When VICE Gaming wrote about Sunless Sea earlier this year, the words were topped by a no-messing-about headline: "Sunless Sea Is the First Essential Video Game of 2015." We meant it. It's great. And here we have an excerpt from a forthcoming book on indie gaming, Independent By Design, which goes behind the scenes of its makers, Failbetter Games. The book will also feature the likes of Roll7, Vlambeer, The Chinese Room, Subset Games, Acid Nerve and Dennaton – find out more, and support the book, on Kickstarter.
"Ever tried. Ever failed.
Try Again. Fail again.
Overnight success rarely happens overnight. That moment in which everything comes together is often the result of a long period of hard work, constant re-evaluation and several healthy missteps that help determine an eventual successful direction.
For Failbetter Games, the creative process has meandered this way and that over the past five years. The team size has fluctuated with its seesawing fortunes as it has chugged away industriously on exploratory forays into unknown territory. But while its recent story is one of success, momentum and forward thinking, its past is one of tentative steps and hesitant beginnings, where progress was measured in far smaller increments and output was determined as much by constraints as it was determination and ability.
"Everything the studio did in the early days was entirely dictated by the things that I could personally do," remembers Failbetter Games CEO and creative director, Alexis Kennedy. "[That meant] writing and coding, while my visual abilities – or anything to do with art or animation – wasn't something that I could get anywhere with, and so I wanted to do something text-based.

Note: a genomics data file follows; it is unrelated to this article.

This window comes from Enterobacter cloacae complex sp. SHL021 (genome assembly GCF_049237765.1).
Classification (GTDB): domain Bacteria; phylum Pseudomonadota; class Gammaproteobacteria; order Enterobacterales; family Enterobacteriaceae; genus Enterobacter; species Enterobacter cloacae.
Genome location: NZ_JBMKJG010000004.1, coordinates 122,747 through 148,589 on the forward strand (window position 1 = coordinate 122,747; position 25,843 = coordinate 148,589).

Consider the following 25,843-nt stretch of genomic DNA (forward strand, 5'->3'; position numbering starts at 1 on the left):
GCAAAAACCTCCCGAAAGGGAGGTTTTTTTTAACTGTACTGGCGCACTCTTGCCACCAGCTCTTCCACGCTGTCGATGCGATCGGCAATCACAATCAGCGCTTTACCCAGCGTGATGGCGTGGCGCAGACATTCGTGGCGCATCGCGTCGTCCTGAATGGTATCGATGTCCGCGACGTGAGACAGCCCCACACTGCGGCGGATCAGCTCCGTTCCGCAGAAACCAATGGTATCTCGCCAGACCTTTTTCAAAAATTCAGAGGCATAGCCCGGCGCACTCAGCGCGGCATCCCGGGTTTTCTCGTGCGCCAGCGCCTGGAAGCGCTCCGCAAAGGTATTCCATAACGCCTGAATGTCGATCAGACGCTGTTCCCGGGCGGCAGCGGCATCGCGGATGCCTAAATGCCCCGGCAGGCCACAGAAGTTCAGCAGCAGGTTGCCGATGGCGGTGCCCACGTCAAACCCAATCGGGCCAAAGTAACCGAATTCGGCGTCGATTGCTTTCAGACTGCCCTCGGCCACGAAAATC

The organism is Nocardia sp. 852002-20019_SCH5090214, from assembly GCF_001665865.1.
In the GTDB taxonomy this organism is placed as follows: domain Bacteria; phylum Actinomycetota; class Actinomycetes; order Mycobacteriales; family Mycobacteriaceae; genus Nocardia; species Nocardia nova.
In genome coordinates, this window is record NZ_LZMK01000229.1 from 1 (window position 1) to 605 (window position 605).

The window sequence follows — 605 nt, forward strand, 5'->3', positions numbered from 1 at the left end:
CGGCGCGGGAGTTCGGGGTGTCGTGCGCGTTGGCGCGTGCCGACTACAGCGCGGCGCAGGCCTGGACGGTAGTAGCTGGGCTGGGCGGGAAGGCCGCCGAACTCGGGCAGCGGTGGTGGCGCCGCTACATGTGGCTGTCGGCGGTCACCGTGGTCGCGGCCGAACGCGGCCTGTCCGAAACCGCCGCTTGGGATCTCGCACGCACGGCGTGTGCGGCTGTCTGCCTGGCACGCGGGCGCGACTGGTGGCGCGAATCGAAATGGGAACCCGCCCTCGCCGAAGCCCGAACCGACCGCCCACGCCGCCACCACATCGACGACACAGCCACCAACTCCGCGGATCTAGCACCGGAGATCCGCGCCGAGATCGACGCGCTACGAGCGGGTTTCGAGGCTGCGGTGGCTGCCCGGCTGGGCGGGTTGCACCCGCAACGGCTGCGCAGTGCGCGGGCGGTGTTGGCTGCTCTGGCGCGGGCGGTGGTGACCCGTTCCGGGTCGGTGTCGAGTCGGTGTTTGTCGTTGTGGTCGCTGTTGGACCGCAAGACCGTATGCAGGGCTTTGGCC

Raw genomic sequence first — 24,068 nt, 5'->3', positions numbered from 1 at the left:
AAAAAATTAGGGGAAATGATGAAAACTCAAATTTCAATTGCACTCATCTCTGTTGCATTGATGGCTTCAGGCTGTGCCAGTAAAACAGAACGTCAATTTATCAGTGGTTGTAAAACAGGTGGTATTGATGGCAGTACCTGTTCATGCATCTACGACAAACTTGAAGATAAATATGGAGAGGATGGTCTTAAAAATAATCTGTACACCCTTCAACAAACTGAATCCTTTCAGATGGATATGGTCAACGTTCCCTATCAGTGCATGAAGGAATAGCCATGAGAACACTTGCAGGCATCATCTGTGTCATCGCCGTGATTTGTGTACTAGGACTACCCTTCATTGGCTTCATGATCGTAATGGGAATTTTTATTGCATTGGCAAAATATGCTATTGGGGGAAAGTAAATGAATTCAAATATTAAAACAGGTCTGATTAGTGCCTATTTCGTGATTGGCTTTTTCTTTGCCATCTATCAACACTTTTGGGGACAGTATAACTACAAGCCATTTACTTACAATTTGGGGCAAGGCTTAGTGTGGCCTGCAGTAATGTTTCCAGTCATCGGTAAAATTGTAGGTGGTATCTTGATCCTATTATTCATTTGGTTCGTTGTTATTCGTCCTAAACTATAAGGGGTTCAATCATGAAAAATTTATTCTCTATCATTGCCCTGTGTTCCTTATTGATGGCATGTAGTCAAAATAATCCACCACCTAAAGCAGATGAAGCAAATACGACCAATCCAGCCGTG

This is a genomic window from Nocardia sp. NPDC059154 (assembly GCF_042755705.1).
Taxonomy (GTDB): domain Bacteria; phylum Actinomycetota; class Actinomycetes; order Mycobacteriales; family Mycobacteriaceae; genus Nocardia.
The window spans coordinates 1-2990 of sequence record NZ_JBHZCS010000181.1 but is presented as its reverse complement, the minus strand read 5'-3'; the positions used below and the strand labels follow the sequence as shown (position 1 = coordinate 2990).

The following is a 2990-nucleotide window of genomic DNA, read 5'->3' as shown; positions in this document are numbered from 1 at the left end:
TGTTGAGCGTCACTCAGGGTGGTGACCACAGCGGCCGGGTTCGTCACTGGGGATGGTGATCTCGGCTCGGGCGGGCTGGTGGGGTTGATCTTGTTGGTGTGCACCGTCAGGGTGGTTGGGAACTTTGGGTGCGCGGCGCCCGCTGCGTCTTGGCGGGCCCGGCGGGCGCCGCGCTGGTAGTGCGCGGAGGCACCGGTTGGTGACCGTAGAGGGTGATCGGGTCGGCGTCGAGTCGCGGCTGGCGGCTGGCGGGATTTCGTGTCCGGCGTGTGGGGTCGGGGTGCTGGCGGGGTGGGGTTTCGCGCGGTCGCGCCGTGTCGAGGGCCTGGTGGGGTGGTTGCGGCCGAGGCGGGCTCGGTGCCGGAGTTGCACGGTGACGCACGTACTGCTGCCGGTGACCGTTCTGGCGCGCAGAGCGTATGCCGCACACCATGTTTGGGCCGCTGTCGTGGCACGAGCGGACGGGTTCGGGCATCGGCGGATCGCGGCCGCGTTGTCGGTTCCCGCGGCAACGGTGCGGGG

"At the beginning, it was a product of necessity. I was looking around at what was happening in the game space and back in 2009 people were still saying with an entirely straight face that casual Facebook games were the future of gaming. There was this idea that they were going to evolve magically from being cheap viral tricks to become more sophisticated, in the way that XCOM eventually evolved from Pong, and I bought into that and so the thing that I created looked a lot like that in lots of ways."
Kennedy first toyed with the notion of creating a game based around Twitter, predicated on the idea of bidding on terms that people might use in Tweets and even encouraging them to say them, accompanied by a suite of power-ups to promote the idea of progression. This concept, of a type of marketplace dealing in words and phrases, led Kennedy to coin the title Echo Bazaar, but he found that as he developed the idea it took on a different shape entirely. The tinge of the macabre and perverse that characterises Kennedy's writing style led to a darker, more nocturnal vision and, as he became more interested in the fiction, he found himself leaning towards something in which that element became a far more substantial part, and the idea of a social media tie-in fell away.
The result of Kenney's new direction was Fallen London, a rich tapestry of a fictional city spirited away by bats and taken underground. Powering Fallen London and forming its technical bedrock was StoryNexus, a toolset created to enable those interested in weaving their own tales of branching narrative and richly flavoured text. It's unusual for a toolset to be made available to the community before a fully realised experience exists, but for Kennedy the simultaneous creation and on-going curating of StoryNexus and Fallen London simply mirrored his twin passions of writing and game creation.